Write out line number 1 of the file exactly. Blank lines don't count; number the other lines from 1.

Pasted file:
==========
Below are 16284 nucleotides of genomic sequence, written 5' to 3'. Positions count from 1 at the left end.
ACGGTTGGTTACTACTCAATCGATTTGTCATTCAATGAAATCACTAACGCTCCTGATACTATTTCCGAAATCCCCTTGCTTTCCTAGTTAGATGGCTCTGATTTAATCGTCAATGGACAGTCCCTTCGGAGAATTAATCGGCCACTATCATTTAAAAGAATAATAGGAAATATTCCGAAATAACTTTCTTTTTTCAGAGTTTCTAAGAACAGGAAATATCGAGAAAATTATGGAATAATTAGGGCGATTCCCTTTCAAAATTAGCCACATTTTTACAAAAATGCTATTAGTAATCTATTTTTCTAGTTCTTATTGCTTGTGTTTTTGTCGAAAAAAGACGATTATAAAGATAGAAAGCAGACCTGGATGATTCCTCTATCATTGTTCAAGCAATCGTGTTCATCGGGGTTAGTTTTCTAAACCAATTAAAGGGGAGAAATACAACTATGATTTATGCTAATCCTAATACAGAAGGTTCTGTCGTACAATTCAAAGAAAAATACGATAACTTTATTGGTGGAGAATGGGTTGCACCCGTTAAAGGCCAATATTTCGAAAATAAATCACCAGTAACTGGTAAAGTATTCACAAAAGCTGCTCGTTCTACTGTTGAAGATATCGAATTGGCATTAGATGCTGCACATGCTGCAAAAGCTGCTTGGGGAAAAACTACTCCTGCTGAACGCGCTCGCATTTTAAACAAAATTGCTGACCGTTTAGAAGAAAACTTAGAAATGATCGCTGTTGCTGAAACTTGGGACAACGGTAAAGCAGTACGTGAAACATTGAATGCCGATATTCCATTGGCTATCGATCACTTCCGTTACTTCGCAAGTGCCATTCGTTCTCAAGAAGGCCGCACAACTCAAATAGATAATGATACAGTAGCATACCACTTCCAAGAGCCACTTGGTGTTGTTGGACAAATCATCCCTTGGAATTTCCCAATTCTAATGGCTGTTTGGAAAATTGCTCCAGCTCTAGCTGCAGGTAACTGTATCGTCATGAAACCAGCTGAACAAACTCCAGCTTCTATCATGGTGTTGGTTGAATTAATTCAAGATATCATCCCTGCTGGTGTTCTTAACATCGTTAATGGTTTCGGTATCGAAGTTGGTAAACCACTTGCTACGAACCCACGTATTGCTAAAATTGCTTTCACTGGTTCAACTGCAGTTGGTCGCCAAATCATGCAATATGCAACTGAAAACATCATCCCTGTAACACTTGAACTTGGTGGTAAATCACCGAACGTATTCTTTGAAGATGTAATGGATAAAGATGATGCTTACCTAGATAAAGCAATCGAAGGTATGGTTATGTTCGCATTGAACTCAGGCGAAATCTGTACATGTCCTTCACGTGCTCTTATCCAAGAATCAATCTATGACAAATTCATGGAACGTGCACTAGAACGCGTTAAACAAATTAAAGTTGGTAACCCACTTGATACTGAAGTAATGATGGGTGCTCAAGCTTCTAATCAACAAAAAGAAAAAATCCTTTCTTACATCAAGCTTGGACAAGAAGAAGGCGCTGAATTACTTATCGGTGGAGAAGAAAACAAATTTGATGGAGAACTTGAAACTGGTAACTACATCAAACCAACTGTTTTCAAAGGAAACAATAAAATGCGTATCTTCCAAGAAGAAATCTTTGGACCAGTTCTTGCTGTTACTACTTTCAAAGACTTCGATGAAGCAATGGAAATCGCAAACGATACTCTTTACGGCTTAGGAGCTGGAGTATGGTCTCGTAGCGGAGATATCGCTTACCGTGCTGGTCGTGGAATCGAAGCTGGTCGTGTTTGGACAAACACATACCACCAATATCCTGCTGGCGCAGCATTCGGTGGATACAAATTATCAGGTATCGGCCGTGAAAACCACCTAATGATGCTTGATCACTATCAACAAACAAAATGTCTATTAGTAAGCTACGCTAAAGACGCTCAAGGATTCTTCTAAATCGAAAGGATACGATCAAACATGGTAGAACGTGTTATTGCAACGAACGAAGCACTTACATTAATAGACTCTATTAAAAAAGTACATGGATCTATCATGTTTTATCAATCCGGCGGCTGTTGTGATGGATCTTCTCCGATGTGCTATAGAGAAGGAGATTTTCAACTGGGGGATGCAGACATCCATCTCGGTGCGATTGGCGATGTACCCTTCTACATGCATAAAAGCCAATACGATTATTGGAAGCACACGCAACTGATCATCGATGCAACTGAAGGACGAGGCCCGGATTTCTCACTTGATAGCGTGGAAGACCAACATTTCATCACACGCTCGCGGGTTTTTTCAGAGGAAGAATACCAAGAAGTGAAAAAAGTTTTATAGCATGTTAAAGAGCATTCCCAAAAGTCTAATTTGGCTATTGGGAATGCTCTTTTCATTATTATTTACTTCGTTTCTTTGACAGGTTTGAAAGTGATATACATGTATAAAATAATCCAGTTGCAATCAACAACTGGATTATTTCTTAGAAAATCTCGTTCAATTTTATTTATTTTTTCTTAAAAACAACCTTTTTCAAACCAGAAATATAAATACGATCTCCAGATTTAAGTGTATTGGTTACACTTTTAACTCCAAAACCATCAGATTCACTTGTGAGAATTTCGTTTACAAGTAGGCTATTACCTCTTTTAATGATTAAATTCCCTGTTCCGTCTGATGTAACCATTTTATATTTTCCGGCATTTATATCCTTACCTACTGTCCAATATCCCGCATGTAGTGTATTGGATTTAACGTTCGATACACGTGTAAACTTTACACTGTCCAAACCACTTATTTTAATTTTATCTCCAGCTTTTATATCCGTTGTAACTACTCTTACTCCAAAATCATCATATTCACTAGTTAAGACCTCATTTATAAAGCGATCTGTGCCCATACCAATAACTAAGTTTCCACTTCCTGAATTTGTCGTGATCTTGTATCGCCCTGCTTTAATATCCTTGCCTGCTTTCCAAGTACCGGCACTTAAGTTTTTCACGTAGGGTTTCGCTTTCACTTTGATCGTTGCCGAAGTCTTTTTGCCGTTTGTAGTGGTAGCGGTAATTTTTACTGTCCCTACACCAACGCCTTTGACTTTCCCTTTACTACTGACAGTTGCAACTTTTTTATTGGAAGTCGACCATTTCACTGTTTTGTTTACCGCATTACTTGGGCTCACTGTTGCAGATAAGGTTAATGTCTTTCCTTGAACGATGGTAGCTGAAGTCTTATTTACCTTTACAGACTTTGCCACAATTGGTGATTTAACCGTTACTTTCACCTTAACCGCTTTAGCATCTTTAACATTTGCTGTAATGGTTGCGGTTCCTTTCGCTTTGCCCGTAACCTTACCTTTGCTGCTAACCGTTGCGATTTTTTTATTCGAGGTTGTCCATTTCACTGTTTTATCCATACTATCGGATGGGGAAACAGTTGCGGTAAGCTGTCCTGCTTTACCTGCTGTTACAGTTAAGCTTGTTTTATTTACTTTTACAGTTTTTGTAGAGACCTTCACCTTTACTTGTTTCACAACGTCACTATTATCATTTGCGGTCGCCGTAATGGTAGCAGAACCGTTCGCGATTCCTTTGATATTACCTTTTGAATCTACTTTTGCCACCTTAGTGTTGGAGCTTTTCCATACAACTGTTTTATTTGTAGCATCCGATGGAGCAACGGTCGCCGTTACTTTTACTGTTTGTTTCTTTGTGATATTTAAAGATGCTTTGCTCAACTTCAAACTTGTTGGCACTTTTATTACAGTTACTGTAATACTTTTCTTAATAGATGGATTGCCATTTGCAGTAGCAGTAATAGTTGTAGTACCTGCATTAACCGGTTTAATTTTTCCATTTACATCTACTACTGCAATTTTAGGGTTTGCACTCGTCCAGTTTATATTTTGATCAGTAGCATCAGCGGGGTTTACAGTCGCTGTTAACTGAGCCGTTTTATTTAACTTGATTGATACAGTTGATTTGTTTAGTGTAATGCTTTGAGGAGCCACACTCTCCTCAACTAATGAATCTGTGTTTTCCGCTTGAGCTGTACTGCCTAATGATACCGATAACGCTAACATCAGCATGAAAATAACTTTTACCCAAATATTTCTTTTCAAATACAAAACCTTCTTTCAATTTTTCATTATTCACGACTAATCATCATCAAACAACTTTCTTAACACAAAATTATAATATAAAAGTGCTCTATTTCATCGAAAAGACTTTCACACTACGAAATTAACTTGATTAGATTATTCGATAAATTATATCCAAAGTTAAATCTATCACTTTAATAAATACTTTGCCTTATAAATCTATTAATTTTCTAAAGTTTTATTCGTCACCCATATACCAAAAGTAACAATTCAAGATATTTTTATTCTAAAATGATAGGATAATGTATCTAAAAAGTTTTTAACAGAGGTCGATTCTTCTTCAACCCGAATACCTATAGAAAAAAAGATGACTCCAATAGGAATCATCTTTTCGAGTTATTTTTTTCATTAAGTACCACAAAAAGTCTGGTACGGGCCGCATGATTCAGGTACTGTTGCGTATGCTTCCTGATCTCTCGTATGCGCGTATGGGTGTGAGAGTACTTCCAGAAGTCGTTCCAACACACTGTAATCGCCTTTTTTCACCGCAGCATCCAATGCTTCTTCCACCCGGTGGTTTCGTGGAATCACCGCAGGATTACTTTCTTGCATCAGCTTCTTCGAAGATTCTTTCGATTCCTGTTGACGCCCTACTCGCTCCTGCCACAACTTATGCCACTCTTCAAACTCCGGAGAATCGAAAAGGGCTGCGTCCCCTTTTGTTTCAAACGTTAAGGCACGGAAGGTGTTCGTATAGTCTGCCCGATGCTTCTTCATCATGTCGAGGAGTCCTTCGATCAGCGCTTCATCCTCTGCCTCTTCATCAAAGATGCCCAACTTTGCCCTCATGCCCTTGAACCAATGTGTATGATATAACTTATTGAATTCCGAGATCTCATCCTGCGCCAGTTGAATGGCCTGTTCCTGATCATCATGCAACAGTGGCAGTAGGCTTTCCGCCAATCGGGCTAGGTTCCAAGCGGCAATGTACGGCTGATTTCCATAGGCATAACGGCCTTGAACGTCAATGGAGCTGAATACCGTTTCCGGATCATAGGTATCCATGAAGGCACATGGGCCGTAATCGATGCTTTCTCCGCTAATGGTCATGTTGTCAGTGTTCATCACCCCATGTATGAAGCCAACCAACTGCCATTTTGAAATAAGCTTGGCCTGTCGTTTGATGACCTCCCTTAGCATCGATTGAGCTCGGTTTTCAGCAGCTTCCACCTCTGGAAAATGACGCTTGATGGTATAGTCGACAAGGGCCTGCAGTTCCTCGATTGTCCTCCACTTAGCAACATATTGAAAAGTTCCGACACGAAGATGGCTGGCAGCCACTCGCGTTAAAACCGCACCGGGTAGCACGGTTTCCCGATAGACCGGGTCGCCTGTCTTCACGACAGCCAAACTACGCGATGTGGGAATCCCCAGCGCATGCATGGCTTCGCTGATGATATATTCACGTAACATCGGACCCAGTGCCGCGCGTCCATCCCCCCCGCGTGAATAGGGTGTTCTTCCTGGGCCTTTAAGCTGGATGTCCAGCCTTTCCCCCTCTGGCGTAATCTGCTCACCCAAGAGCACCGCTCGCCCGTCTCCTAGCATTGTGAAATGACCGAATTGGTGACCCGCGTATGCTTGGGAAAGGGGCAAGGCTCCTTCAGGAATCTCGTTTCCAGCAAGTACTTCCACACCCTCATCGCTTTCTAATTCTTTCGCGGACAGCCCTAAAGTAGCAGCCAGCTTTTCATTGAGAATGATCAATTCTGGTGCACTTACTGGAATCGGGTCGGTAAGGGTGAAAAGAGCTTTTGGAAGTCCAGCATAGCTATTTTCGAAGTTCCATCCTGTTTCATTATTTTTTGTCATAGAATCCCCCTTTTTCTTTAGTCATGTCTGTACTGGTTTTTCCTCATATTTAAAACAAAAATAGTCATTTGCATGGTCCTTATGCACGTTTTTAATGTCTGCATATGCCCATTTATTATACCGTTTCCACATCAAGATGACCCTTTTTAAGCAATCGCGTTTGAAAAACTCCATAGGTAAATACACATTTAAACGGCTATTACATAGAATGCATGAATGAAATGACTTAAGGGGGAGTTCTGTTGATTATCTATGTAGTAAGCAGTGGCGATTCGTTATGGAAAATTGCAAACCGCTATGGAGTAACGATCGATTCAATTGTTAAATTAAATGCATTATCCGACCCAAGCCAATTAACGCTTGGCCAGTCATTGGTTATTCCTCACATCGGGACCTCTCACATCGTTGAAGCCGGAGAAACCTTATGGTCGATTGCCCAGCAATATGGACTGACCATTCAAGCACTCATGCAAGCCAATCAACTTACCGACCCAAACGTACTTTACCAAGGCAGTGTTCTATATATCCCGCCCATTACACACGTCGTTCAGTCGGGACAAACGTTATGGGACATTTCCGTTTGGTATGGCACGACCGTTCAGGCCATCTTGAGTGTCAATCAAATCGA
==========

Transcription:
Below are 16284 nucleotides of genomic sequence, written 5' to 3'. Positions count from 1 at the left end.